- Recognize that water, rocks, soil, and living organisms are found on the earth's surface.
- Understand that air is a mixture of gases that is all around us and that wind is moving air.
- Describe the weather changes from day to day and over the seasons.
- Recognize that the sun supplies heat and light to the earth and is necessary for life.
- Identify some events around us that have repeating patterns, including the seasons of the year, day and night.
- Recognize that animals (including humans) and plants are living things that grow, reproduce, and need food, air, and water.
- Differentiate between living and nonliving things. Group both living and nonliving things according to the characteristics that they share.
- Recognize that plants and animals have life cycles, and that life cycles vary for different living things.
- Describe ways in which many plants and animals closely resemble their parents in observed appearance.
- Recognize that fossils provide us with information about living things that inhabited the earth years ago.
- Recognize that people and other animals interact with the environment through their senses of sight, hearing, touch, smell, and taste.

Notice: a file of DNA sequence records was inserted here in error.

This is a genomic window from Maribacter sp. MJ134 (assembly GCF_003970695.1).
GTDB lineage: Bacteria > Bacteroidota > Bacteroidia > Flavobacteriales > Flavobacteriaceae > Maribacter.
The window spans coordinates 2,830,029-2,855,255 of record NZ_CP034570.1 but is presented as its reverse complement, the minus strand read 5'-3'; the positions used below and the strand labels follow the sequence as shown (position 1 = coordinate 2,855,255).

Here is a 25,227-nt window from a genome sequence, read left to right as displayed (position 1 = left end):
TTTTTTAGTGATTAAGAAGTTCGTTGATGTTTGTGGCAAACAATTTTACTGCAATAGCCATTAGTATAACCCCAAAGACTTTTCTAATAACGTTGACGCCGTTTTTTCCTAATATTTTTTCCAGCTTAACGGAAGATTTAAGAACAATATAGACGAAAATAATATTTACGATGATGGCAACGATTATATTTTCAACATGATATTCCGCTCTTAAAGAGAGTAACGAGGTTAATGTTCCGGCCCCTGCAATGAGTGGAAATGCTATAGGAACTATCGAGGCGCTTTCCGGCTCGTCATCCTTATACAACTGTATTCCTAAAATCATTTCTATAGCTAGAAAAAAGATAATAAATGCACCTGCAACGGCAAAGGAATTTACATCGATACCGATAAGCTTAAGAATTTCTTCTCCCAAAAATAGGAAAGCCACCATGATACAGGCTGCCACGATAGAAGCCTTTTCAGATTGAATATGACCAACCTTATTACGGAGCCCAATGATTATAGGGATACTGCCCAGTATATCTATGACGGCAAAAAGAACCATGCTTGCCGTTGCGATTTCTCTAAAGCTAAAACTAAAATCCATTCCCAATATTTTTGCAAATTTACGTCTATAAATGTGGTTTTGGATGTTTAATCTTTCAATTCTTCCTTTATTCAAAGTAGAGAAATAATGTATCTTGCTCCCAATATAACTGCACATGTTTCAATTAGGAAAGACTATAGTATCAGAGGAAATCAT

- Recognize changes in appearance that animals and plants go through as the seasons change.
- Identify the ways in which an organism's habitat provides for its basic needs (plants require air, water, nutrients, and light; animals require food, water, air, and shelter).
- Sort objects by observable properties such as size, shape, color, weight, and texture.
- Identify objects and materials as solid, liquid, or gas. Recognize that solids have a definite shape and that liquids and gases take the shape of their container.
- Describe the various ways that objects can move, such as in a straight line, zigzag, back-and-forth, round and round, fast, and slow.
- Demonstrate that the way to change the motion of an object is to apply a force (give it a push or a pull). The greater the force, the greater the change in the motion of the object.
- Recognize that under some conditions, objects can be balanced.
- Identify and describe characteristics of natural materials (e.g., wood, cotton, fur, wool) and human-made materials (e.g., plastic, Styrofoam).
- Identify and explain some possible uses for natural materials (e.g., wood, cotton, fur, wool) and human-made materials (e.g., plastic, Styrofoam).
- Identify and describe the safe and proper use of tools and materials (e.g., glue, scissors, tape, ruler, paper, toothpicks, straws, spools) to construct simple structures.
- Identify tools and simple machines used for a specific purpose, e.g., ramp, wheel, pulley, lever.
- Describe how human beings use parts of the body as tools (e.g., teeth for cutting, hands for grasping and catching), and compare their use with the ways in which animals use those parts of their bodies.